Raikeswood Camp was built in early 1915 as a training base for the 16th Battalion West Yorkshire Regiment, better known as the ‘First Bradford Pals’, who were the first residents of the camp from January 1915 to May 1915.

soldiers from Bradford pals regiment outside hut at Skipton camp named Buckingham Palace, Skipton 1915

Bradford Pals outside ‘Buckingham Palace’© David Raw

The Pals marched into Skipton on 15 January 1915 to the cheers of thousands of well wishers who came out onto the streets despite the heavy rain that followed the men along their route from Bradford. When the Pals arrived, the camp was in a rough state. However, they quickly settled down and soon made the huts a home from home, personalizing them with names such as ‘Buckingham Palace,’ ‘North Pole’ and ‘Downing Street.’

The ground which surrounds some of the huts is still in terrible condition and only the ample use of planks saves us from a mud bath, or at any rate, sinking in the slimy earth up to the knees.

Bradford Weekly, 29 January 1915

 

 

 

 

 

 

 

The camp was home to over 1300 men who took part in a variety of training exercises including trench digging, route marching and drill, as well as maintaining and improving the infrastructure of the camp.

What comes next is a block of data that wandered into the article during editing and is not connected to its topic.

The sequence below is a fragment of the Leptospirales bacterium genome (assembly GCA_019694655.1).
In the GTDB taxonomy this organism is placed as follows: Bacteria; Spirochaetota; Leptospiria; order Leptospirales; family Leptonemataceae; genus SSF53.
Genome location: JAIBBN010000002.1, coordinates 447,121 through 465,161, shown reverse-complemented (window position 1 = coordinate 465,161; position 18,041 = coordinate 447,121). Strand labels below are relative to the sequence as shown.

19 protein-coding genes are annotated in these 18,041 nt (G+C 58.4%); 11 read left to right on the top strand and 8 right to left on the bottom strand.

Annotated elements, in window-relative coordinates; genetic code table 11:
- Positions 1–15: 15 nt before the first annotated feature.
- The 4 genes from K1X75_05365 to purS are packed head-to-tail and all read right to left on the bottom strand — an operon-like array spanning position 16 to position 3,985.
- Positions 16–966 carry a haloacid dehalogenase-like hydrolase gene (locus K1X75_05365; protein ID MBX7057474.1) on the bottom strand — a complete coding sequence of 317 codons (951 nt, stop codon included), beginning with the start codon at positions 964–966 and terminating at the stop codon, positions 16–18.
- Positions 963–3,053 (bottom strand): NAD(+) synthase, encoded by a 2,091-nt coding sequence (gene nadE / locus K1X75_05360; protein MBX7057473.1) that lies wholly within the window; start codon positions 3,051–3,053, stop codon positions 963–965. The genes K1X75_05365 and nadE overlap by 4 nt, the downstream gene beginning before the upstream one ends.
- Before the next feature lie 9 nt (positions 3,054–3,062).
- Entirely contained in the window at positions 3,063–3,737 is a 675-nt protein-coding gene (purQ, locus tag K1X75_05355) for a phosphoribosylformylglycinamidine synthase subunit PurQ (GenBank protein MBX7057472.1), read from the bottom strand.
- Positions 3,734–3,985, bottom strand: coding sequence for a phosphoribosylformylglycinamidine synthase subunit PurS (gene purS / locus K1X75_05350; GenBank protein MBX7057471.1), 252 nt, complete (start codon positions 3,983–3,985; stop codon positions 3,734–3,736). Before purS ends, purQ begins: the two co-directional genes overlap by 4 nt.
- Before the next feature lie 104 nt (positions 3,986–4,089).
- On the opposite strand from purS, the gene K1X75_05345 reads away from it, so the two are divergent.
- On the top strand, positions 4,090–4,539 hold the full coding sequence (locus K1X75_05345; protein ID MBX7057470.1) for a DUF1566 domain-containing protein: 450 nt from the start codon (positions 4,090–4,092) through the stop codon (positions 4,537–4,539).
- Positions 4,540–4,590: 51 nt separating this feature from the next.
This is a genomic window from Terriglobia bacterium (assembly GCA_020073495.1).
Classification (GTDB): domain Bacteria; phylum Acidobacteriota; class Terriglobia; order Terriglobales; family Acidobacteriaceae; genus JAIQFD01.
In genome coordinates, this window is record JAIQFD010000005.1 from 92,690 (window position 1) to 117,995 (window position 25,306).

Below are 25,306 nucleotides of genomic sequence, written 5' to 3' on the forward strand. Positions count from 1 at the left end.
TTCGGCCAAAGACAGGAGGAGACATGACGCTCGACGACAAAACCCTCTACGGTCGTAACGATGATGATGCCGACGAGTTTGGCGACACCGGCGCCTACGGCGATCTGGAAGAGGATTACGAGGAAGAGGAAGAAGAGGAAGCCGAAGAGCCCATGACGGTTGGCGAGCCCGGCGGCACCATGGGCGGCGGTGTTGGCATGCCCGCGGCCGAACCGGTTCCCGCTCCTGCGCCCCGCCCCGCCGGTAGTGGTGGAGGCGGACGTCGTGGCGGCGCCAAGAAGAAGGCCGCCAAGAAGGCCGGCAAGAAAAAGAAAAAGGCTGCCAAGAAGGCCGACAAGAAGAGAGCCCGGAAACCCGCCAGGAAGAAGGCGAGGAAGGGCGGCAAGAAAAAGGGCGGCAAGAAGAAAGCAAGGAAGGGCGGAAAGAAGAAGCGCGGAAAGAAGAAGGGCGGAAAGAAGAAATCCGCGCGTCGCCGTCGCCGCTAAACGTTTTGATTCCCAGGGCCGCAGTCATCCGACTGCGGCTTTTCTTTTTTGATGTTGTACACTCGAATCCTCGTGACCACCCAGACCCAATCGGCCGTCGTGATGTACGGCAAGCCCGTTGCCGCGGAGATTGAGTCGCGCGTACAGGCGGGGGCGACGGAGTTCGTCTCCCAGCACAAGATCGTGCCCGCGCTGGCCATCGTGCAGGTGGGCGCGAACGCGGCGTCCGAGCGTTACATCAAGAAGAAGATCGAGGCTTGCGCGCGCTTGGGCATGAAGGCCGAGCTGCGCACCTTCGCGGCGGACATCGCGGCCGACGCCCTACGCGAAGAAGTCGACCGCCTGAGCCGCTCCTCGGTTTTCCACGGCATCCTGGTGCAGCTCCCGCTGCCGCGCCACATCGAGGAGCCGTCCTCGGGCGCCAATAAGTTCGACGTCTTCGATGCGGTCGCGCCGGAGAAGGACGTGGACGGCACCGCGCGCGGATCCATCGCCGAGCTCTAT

There was also time for leisure activities, including the use of a YMCA hut which could hold up to 500 for concerts, whilst at the weekend, Skipton became known as ‘little Bradford’ with families visiting their loved ones at the camp. Sport was an important form of leisure, as well as way of keeping fit, and a number of matches against other battalions, including men from the Second Bradford Pals, were organised.

Inside one of the sleeping huts© David Raw

 

The First Pals left Skipton on 20 May 1915 to join their comrades in the Second Bradford Pals at Ripon to continue their training, before being sent to Egypt to defend the Suez Canal. They finally arrived in France in March 1916 and were to play an important role in the first day of the Battle of the Somme where they suffered heavy losses. It is believed that of the 697 men from the First Bradford Pals who went ‘over the top,’ 527 were either killed or injured, a 74.8% casualty rate (‘Bradford Pals’ by David Raw, p. 196).